MD: University of Utah, Salt Lake City, Utah, 2003.
Residency: Cincinnati Children's Hospital, Cincinnati, Ohio, 2006.
Chief Residency: Cincinnati Children's Hospital, Cincinnati, Ohio, 2007.
MS: University of Cincinnati, Cincinnati, Ohio, 2010.
Fellowship: Cincinnati Children's Hospital, Cincinnati Ohio, 2010; Quality Scholar in Healthcare Transformation, James M. Anderson Center for Health Systems Excellence, Cincinnati Children's Hospital, Cincinnati, Ohio, 2011.
Certification: Pediatrics, 2006.
Hooper DK, Kirby C, Margolis P, Goebel J. Reliable Individualized Monitoring Improves Cholesterol Control in Kidney Transplant Recipients. Pediatrics. 2013 Apr;131(4):e1271-9.
Hooper DK, Williams JC, Carle AC, Amaral S, Chand DH, Ferris ME, Patel HP, Licht C, Barletta GM, Bastian V, Mitsnesfes M, Patel UD. The Quality of Cardiovascular Disease Care and Formal Transition for Adolescents with Kidney Disease. Pediatr Nephrol. 2013 Jun;28(6):939-49.
Hooper DK, Fukuda T, Logan B, Gardiner R, Roy-Chaudhury A, Kirby C, Vinks A, Goebel J. Risk of Tacrolimus Toxicity in CYP3A5 Non-Expressors Treated with Intravenous Nicardipine After Kidney Transplantation. Transplantation. 2012 Apr;93(8):806-812.
Saldaña SN, Hooper DK, Froehlich TE, Campbell KM, Prows CA, Sadhasivam s, Nick TG, Seid M, Vinks AA, Glauser TA. Characteristics of Successful Recruitment in Prospective Pediatric Pharmacogenetic Studies. Clinical Therapeutics. 2011 Feb;15:88-95.
Hooper DK, Carle AC, Schuchter J, Goebel J. Interaction between tacrolimus and intravenous nicardipine in the treatment of post-kidney transplant hypertension at pediatric hospitals. Pediatr Transplant. 2011 Feb;15(1):88-95.
Kaplan HC, Brady PW, Dritz MC, Hooper DK, Linam WM, Froehle CM, Margolis P. The influence of context on quality improvement success in health care: a systematic review of the literature. Milbank Q. 2010 Dec;88(4):500-59.
Hooper DK. The Impact of CYP3A5 Genotype on the Interaction Between Tacrolimus and Intravenous Nicardipine in Kidney Transplant Recipients. University of Cincinnati. 2010 Aug 17.
Hooper DK, Hawkins JA, Fuller TC, Profaizer T, Shaddy RE. Panel-reactive antibodies late after allograft implantation in children. Ann Thorac Surg. 2005 Feb;79(2):641-4.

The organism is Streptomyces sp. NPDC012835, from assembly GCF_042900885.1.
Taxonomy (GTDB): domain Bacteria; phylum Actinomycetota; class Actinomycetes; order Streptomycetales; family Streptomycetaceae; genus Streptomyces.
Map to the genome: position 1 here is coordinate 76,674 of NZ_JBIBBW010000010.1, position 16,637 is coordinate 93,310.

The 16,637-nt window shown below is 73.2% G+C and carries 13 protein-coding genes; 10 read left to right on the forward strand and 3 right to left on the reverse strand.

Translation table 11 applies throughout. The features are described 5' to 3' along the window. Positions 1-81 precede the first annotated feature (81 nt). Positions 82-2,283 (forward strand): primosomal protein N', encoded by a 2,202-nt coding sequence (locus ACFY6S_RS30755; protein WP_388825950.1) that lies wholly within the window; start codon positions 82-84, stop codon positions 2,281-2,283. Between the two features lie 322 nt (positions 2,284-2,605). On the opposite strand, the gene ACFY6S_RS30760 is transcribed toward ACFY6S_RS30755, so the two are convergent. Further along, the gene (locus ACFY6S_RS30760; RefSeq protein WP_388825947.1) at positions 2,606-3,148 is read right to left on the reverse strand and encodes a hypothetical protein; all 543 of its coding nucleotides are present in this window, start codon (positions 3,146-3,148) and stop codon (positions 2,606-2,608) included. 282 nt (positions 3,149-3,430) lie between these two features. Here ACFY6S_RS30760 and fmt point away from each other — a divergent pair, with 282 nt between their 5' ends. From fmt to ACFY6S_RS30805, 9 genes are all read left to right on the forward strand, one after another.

Raetz EA, Kim MK, Moos P, Carlson M, Bruggers C, Hooper DK, Foot L, Liu T, Seeger R, Carroll WL. Identification of genes that are regulated transcriptionally by Myc in childhood tumors. Cancer. 2003 Aug 15;98(4):841-53.
Lirazan MB, Hooper D, Corpuz GP, Ramilo CA, Bandyopadhyay P, Cruz LJ, Olivera BM. The spasmodic peptide defines a new conotoxin superfamily. Biochemistry. 2000 Feb 22;39(7):1583-8.
Edward J. Nehus, MD, MS Pediatric Nephrologist, Division of Nephrology 513-636-4531 firstname.lastname@example.org
Critical care nephrology; chronic kidney disease
Edward conducted and published a cross-sectional study which investigated the association of serum resistin with cardiovascular risk factors in children with chronic kidney disease. In addition, he recently published a study evaluating the outcomes steroid-avoidance protocols in pediatric kidney transplant recipients. He continues to be the primary investigator for ongoing studies that explore pharmacokinetic alterations in critically ill children receiving continuous renal replacement therapy.
MD: University of Toledo, Toledo, OH, 2002.
MS: University of Cincinnati, Cincinnati, OH, 2011.
Residency: Pediatrics, Nationwide Children’s Hospital, Columbus, OH.
Certification: Pediatrics, 2009.
Fellowship: Pediatric Nephrology, Cincinnati Children’s Hospital Medical Center, Cincinnati, OH.
Nehus E, Goebel J, Abraham E. Outcomes of steroid-avoidance protocols in pediatric kidney transplant recipients. Am J Transplant. 2012 Dec;12(12):3441-8.
Nehus E, Furth S, Warady B, Mitsnefes M. Correlates of resistin in children with chronic kidney disease: the chronic kidney disease in children cohort. J Pediatr. 161(2): 276-80, 2012.
Nehus E, Goebel J, Mitsnefes M, Lorts A, Laskin B. Intensive hemodialysis for cardiomyopathy associated with end-stage renal disease. Pediatr Nephrol. 26: 1909-12, 2011.
Nehus E, Devarajan P. Acute kidney injury: AKI in kidney transplant recipients—here to stay. Nat Rev Nephrol. 8:198-199, 2012.